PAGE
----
RDs believe that the goal of all humans should be to have children. For Religious Deists, this does not need to be explained
and seems like the most self-evident thing in the universe. But for others, especially people who are not yet parents, an
explanation is probably needed and in order. As humans, RDs believe that it is our most natural and God-given right and obligation
and that it is also part of the most obvious and natural cycle of life. And, to do deny the positives and benefits of this cycle, as
a child, as an adult/parent, and as a grandparent - seems terribly arrogant and misguided to us. Religious Deists recognize
parenthood to be the most selfish and most selfless action imaginable and something that cannot be replicated in any other human
action, something that cannot be understood vicariously as a friend of the family or even an uncle or aunt. Parenthood is the essence
of being human and the greatest gift that God gives us, and RDs would argue as great as the gift of life itself. And in the responsibility
of raising children is the greatest responsibility that God does and can give us, to effectively act as the caretaker in all things and
therefore the de facto god to our children until these children are able to grow into adults and parents themselves. Any parent will tell
you that being a parent is the greatest thing that they have ever done in their lives, and anyone you says differently clearly has
their priorities in disorder.
Religious Deists find it hard to understand how such a large part of society today does not accept this as a natural human reality
and priority. Some people would argue that this statement is inappropriate since some people cannot have children. The solution in that
case is that they can and should adopt, one of the noblest things that anyone can ever do. Others would try to argue that it is better
if drug addicts or abusive people should probably not have children especially if they are not interested in having them. And, in general,
that it is probably true that anyone who does not want to have children should not become a parent.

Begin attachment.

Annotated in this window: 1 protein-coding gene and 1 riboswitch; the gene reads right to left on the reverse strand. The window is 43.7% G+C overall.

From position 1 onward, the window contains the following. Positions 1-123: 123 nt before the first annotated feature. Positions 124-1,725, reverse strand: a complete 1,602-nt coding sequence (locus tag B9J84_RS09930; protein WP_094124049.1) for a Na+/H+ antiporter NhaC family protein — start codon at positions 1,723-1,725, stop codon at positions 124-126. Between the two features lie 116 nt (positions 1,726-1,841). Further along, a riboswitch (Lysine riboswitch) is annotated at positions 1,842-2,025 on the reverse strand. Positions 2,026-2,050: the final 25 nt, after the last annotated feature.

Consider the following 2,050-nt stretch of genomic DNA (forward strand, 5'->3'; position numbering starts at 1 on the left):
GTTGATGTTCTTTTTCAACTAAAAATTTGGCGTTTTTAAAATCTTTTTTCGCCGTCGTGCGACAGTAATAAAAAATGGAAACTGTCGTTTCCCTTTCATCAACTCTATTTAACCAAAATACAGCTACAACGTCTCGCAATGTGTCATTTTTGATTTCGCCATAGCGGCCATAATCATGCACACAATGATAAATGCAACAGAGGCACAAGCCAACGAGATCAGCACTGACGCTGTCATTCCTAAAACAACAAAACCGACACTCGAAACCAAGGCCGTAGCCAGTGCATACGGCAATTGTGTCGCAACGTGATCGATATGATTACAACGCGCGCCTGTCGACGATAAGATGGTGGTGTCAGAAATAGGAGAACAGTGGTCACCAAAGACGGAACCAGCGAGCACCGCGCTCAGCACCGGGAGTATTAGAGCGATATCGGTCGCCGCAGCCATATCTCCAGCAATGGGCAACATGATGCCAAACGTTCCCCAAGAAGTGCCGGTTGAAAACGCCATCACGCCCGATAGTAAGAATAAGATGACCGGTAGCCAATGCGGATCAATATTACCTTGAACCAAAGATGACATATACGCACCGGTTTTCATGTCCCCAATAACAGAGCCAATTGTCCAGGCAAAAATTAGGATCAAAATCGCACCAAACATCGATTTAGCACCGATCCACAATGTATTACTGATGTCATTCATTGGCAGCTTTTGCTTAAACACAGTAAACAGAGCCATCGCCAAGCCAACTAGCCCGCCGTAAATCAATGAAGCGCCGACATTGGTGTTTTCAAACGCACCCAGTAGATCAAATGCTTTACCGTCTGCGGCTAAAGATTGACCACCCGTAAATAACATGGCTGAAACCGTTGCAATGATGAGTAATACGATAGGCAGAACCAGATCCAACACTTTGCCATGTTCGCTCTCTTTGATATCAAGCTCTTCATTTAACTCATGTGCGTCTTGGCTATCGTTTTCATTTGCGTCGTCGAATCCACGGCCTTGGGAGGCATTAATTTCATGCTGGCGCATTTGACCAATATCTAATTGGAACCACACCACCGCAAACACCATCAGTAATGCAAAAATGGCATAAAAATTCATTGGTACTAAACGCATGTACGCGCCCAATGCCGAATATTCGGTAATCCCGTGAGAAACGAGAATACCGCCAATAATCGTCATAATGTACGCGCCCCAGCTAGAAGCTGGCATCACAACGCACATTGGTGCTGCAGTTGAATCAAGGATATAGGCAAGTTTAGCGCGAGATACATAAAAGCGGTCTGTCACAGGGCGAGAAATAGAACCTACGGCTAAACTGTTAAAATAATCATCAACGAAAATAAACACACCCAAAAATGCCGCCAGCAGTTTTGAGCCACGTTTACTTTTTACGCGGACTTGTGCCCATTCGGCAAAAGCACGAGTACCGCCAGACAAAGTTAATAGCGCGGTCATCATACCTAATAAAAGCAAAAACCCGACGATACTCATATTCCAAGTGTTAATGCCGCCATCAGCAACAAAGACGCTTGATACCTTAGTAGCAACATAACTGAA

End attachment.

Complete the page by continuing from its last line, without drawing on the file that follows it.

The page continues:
However, these people are missing the point. The goal of having children is an absolute in the sense that RDs believe that we
should be raised to believe that children are essential in the context of our humanity, our humanism and for RDs in the context
of their theology. Without a doubt, some people probably evolve into human beings who would not be good parents and maybe who should
consider not having children. However, RDs believe that the idea that we should not have children or that we should not judge if
people should or should not have children is one of the worst and most destructive forms of relativism. This attitude allows people
to believe that it is ok not to have children and that we should teach as a societal norm that not having children as a goal is ok.
For RDs and Christians, this belief is inappropriate and immoral. For classic deists, agnostics and atheists, this relativism results
in what should be an unacceptable denial of our biological and social humanity and the very essence of our humanness.
RDs feel that parents should raise their children by providing them with the time and the example for the type of parent that
they should be and, via their theology, emphasize that life on earth without children is unacceptable, against the most obvious
tenants of human nature, clearly out of step with what God wants from us and what He wants us to understand and learn from in the
human experience. As alluded to above, RDs believe that someone who has children and raised them appropriately, independent of any
and all financial, social or professional failures is a big picture success; and, on the other hand, someone with financial, social
and/or professional success who decided against children or who had children but did not make them a priority, is without a doubt a
failure in the big picture. If someone came up with a cure for cancer but neglected their children, they would be a failure in the
eyes of Religious Deism.
In that same vein, Religious Deism would consider John Adams in this same category despite the fact that he was one of the most
selfless people responsible for securing American independence and ensuring the survival of the United States during its first 50 years.
However, to achieve these very selfless goals, he chose to be away from his wife and more importantly away from his two youngest sons,
both of whom were failures in life. And, they most likely failed because of the lack of a father in their lives during their formative years.
John Adams was everything that was good in the American Revolution and post-Revolutionary time. And, everything seems to indicate that
he was a dedicated husband to Abigail and a dedicated father to John Quincy. However, his sacrifice for country, selfless though it probably
was, was at the cost of his other children and that is something that a Religious Deist can NEVER justify or rationalize, not to guarantee